Frankenstein or The Modern Prometheus by Mary Wollstonecraft (Godwin) Shelley
"Urged by this impulse, I seized on the boy as he passed and drew him towards me. As soon as he beheld my form, he placed his hands before his eyes and uttered a shrill scream; I drew his hand forcibly from his face and said, 'Child, what is the meaning of this? I do not intend to hurt you; listen to me.'
"He struggled violently. 'Let me go,' he cried; 'monster! Ugly wretch! You wish to eat me and tear me to pieces. You are an ogre. Let me go, or I will tell my papa.'
"'Boy, you will never see your father again; you must come with me.'
"'Hideous monster! Let me go. My papa is a syndic--he is M. Frankenstein--he will punish you. You dare not keep me.'
"'Frankenstein! you belong then to my enemy--to him towards whom I have sworn eternal revenge; you shall be my first victim.'
"The child still struggled and loaded me with epithets which carried despair to my heart; I grasped his throat to silence him, and in a moment he lay dead at my feet. "I gazed on my victim, and my heart swelled with exultation and hellish triumph; clapping my hands, I exclaimed, 'I too can create desolation; my enemy is not invulnerable; this death will carry despair to him, and a thousand other miseries shall torment and destroy him.'
"As I fixed my eyes on the child, I saw something glittering on his breast. I took it; it was a portrait of a most lovely woman. In spite of my malignity, it softened and attracted me. For a few moments I gazed with delight on her dark eyes, fringed by deep lashes, and her lovely lips; but presently my rage returned; I remembered that I was forever deprived of the delights that such beautiful creatures could bestow and that she whose resemblance I contemplated would, in regarding me, have changed that air of divine benignity to one expressive of disgust and affright.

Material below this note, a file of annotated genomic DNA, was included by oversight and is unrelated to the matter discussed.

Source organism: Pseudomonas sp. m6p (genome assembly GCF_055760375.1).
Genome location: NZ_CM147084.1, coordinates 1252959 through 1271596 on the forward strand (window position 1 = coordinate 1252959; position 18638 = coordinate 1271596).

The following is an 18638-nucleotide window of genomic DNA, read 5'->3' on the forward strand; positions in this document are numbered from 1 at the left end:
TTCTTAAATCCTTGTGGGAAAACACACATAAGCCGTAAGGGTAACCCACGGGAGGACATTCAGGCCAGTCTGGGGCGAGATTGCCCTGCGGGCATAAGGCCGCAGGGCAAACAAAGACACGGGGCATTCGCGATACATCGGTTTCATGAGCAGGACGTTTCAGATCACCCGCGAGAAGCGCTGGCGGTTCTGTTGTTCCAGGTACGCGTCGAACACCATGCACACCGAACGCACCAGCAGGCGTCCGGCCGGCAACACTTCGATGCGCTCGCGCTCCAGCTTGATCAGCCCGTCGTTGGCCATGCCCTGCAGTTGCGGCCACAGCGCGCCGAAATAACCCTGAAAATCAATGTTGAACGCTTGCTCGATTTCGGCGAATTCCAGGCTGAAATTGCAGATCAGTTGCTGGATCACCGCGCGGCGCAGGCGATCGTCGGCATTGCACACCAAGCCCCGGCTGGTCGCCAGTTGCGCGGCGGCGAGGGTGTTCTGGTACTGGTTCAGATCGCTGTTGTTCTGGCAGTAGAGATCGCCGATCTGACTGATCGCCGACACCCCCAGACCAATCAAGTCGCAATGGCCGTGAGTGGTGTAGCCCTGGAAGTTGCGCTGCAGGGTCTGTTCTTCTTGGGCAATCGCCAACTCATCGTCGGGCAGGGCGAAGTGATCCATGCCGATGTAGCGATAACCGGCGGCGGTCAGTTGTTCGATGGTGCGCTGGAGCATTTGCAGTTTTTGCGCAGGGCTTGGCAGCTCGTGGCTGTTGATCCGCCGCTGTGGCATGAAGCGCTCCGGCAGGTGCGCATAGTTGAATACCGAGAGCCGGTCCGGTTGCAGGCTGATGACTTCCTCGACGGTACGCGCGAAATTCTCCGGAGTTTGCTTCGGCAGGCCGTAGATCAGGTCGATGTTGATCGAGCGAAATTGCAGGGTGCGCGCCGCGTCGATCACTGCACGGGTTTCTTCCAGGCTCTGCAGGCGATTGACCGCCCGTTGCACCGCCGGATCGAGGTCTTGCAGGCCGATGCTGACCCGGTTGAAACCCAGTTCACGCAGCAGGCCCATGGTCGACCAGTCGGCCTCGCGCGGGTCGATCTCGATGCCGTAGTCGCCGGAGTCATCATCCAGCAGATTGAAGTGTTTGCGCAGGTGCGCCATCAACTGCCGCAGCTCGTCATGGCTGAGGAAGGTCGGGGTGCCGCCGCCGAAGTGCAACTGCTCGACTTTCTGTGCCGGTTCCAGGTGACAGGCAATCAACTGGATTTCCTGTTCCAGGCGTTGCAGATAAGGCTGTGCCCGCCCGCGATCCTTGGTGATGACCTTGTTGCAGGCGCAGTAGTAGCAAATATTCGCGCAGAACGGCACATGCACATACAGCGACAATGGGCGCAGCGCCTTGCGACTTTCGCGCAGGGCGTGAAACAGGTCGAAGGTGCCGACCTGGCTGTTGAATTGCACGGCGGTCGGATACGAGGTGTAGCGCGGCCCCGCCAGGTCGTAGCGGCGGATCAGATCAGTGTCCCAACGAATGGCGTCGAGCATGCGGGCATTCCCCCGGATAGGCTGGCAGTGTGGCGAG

"Can you wonder that such thoughts transported me with rage? I only wonder that at that moment, instead of venting my sensations in exclamations and agony, I did not rush among mankind and perish in the attempt to destroy them.
"While I was overcome by these feelings, I left the spot where I had committed the murder, and seeking a more secluded hiding-place, I entered a barn which had appeared to me to be empty. A woman was sleeping on some straw; she was young, not indeed so beautiful as her whose portrait I held, but of an agreeable aspect and blooming in the loveliness of youth and health. Here, I thought, is one of those whose joy-imparting smiles are bestowed on all but me. And then I bent over her and whispered, 'Awake, fairest, thy lover is near--he who would give his life but to obtain one look of affection from thine eyes; my beloved, awake!'
"The sleeper stirred; a thrill of terror ran through me. Should she indeed awake, and see me, and curse me, and denounce the murderer? Thus would she assuredly act if her darkened eyes opened and she beheld me. The thought was madness; it stirred the fiend within me--not I, but she, shall suffer; the murder I have committed because I am forever robbed of all that she could give me, she shall atone. The crime had its source in her; be hers the punishment! Thanks to the lessons of Felix and the sanguinary laws of man, I had learned now to work mischief. I bent over her and placed the portrait securely in one of the folds of her dress. She moved again, and I fled.
"For some days I haunted the spot where these scenes had taken place, sometimes wishing to see you, sometimes resolved to quit the world and its miseries forever. At length I wandered towards these mountains, and have ranged through their immense recesses, consumed by a burning passion which you alone can gratify. We may not part until you have promised to comply with my requisition. I am alone and miserable; man will not associate with me; but one as deformed and horrible as myself would not deny herself to me. My companion must be of the same species and have the same defects. This being you must create."